According to a recent Kaiser Family Foundation Health poll, 45% of adults said that worry and stress about the COVID-19 pandemic has had a negative impact on their mental health. Now more than ever, mental health must become more of a priority in the workplace as people attempt to adjust to this new reality.
Over 43 million Americans already suffer from some sort of mental illness and the workplace can play a crucial role in making or breaking a person’s mental health.
Now that millions of people are being forced to work from home to abide by social distancing guidelines, it can be difficult to ensure that workers are able to take care of themselves mentally in isolation.
“In a pandemic response, there are three phases: preparedness, response and recovery,” William Kassler, chief medical officer of government health and human services at IBM Watson Health. “Right now if you’re asking, what can employers do, well, the time for preparedness is gone. They can only respond.”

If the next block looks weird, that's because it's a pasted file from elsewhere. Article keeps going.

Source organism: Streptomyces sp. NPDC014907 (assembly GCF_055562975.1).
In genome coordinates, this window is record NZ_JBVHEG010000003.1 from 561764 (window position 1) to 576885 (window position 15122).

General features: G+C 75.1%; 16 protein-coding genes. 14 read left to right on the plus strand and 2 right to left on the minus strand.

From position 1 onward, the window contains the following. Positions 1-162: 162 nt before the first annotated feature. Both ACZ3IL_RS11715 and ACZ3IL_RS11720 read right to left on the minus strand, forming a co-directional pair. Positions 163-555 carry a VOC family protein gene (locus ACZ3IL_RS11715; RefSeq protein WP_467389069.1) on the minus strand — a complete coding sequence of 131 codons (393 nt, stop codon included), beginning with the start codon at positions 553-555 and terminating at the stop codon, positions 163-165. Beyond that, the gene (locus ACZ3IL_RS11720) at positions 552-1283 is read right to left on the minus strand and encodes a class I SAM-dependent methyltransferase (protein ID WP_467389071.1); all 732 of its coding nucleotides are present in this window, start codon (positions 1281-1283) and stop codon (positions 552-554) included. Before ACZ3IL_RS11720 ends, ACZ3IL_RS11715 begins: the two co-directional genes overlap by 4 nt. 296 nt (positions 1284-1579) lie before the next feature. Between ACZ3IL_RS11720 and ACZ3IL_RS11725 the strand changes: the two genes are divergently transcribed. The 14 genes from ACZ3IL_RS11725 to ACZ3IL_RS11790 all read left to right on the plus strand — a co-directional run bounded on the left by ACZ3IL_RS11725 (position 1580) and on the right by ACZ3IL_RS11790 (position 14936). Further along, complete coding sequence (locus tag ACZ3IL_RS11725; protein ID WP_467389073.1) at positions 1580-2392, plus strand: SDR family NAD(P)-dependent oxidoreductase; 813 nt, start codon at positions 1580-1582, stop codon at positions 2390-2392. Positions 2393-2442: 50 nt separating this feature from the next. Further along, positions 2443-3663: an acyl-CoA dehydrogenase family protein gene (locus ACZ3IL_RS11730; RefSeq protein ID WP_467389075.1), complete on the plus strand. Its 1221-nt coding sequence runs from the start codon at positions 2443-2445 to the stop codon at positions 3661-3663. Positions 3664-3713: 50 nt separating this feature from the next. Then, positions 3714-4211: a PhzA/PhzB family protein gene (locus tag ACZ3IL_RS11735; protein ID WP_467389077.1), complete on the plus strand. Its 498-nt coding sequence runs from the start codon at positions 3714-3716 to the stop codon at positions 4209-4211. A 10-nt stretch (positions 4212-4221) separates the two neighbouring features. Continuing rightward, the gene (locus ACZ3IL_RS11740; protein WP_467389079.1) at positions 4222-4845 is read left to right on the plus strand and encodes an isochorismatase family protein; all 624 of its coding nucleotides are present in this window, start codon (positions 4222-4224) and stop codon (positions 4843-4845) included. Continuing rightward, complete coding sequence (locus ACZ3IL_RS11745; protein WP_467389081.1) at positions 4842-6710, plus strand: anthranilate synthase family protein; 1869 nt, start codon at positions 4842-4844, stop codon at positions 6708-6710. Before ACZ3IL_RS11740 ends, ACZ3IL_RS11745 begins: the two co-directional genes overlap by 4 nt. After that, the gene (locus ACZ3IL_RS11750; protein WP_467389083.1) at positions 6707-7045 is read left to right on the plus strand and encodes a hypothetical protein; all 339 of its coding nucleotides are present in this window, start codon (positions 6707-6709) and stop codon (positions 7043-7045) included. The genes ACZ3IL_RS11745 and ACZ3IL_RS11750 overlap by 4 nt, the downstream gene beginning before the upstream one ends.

One way to prevent the negative impact of isolation is hosting social events, such as virtual happy hours, that can keep workers engaged and boost company morale despite the circumstances.
HR can also play a significant role in connecting workers who are struggling with tools to manage their mental health. For example, HR can help curate a guide that connects workers with remote platforms, teletherapy, mental health apps and more to help them address their issues.